The U.S. Air Force Reservist and father of two whose search for a girl he rescued during Hurricane Katrina went viral this year will finally meet with her this month.
In 2005, then Staff Sgt. Michael Maroney was sent into New Orleans to find and rescue Hurricane Katrina survivors. When one family got into his helicopter, a 3-year-old girl made a big impression. “When I rescued her and her family, they were just so happy to see us, and she herself was just excited, happy. … Just loving life,” Maroney told Yahoo News earlier this year. “Just her essence, that spirit that she had, just sucked me right in and I was amazed. I picked her up and she wrapped me up in a hug and everything melted away. I didn’t see anything but pure joy at that moment. It was an awesome hug.”
The moment was captured by Air Force photographer Veronica Pierce, and for a time it could be seen on Burger King placemats, AT&T phone cards, and even a magazine cover, according to the Air Force Times. In the decade since, the image has faded from public prominence, but it was always on the mind of Maroney, who has been trying to find the young girl — posting online, adding a video to YouTube, even writing to Oprah Winfrey for help. But it wasn’t until a 16-year-old who learned of the search launched a #FindKatrinaGirl campaign in February that Maroney’s search went viral, getting coverage on a number of news outlets.
Eventually, the campaign made its way to Waveland, Miss., where the young girl’s family had settled. “The whole neighborhood told us they saw LeShay on the news, and everybody told us someone was looking for her,” Shawntrell Brown, mother of now 13-year-old LeShay Brown, told People. Though Shawntrell could still recall the moment in the helicopter, she was surprised it was so meaningful for Maroney. “I didn’t know he still remembered it, that he was that moved by her,” she said.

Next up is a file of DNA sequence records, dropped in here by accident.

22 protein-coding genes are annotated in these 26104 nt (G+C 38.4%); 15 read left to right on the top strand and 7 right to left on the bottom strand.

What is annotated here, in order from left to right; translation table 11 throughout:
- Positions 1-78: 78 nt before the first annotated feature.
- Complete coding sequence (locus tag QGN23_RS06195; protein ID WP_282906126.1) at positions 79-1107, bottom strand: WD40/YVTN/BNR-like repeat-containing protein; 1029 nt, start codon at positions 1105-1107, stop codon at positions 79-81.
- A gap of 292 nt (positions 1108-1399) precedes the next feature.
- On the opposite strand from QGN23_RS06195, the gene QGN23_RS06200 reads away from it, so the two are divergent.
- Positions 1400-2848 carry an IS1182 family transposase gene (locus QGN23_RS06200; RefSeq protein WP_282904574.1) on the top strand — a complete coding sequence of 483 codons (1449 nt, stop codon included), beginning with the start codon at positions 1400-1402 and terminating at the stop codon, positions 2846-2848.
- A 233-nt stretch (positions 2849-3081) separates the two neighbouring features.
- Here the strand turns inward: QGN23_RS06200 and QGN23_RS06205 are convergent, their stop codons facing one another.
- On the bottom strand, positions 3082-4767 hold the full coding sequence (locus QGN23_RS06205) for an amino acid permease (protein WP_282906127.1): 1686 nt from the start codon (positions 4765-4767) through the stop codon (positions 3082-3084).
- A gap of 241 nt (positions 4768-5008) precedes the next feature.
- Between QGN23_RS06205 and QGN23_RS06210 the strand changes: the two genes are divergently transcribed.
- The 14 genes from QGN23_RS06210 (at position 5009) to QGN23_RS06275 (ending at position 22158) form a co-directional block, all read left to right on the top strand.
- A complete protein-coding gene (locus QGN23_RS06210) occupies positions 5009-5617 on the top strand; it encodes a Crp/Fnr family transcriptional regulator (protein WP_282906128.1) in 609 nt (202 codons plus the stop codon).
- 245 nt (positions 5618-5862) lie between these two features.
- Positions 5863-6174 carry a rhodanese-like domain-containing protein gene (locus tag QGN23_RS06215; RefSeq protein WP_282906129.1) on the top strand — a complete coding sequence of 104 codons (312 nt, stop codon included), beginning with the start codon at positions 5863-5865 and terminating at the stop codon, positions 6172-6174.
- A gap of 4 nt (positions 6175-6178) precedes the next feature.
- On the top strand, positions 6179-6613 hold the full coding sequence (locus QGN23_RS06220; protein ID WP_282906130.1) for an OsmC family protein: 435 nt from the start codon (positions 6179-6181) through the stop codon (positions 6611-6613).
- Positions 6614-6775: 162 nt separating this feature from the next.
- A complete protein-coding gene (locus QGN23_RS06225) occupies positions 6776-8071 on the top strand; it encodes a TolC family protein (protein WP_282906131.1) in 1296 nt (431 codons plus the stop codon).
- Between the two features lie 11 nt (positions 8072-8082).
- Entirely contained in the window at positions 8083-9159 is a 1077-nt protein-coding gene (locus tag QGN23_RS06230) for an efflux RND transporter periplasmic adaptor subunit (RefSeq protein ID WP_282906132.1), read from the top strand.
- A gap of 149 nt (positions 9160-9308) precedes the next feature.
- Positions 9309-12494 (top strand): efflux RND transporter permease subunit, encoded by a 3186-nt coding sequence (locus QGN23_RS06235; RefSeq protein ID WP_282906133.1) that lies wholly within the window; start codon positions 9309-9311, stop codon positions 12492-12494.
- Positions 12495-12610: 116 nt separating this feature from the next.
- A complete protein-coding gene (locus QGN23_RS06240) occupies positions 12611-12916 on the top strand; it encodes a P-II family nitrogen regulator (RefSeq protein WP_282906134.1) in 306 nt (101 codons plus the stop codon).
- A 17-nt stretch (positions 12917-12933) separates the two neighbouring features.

After ten years of searching, Maroney had finally found Katrina Girl. “A friend of hers contacted my son on his Instagram and said, ‘Hey, the girl your dad’s looking for is a friend of mine,“ Maroney told ABC News. “He sent us a photo of the girl a month after Katrina, showing her and her family in a shelter in Tennessee. I compared that photo with my photo, and I knew that it was her.”
Maroney soon connected with LeShay and her mother over the phone, and though LeShay barely remembers that first meeting, Maroney says the call was exactly what he’s been waiting for. “I talked to her and her mother and it didn’t feel real. I’ve been speechless for the last couple of days. The English language doesn’t have the words for how happy I am,” Maroney tells Yahoo Parenting. “I talked to LeShay about how school is going, and I told her that our picture had been all over the world and that so many people were touched by her smile. Her mother told me what happened to them before I got them, what happened after, and it connected a lot of dots for me.”
The call was emotional for both sides, Maroney says. “Everyone was pretty excited. I think they were touched to know that I’ve been wondering about them every day for ten years,” he says.
Now the two families are planning to meet later this month, and Maroney is looking forward to introducing his sons to the Browns. “I have a son that is LeShay’s age and I think that’s a large part of why she stuck with me all this time,” he says. “I remember when she told me she was 3 and I said, ‘my son’s 3′ and she was so excited.”
Maroney is especially grateful that the story has happy ending. “In my line of work, it doesn’t usually turn out happily,” he told People. “This hug, this moment, was like — everybody I’ve ever saved, that was the thank you.”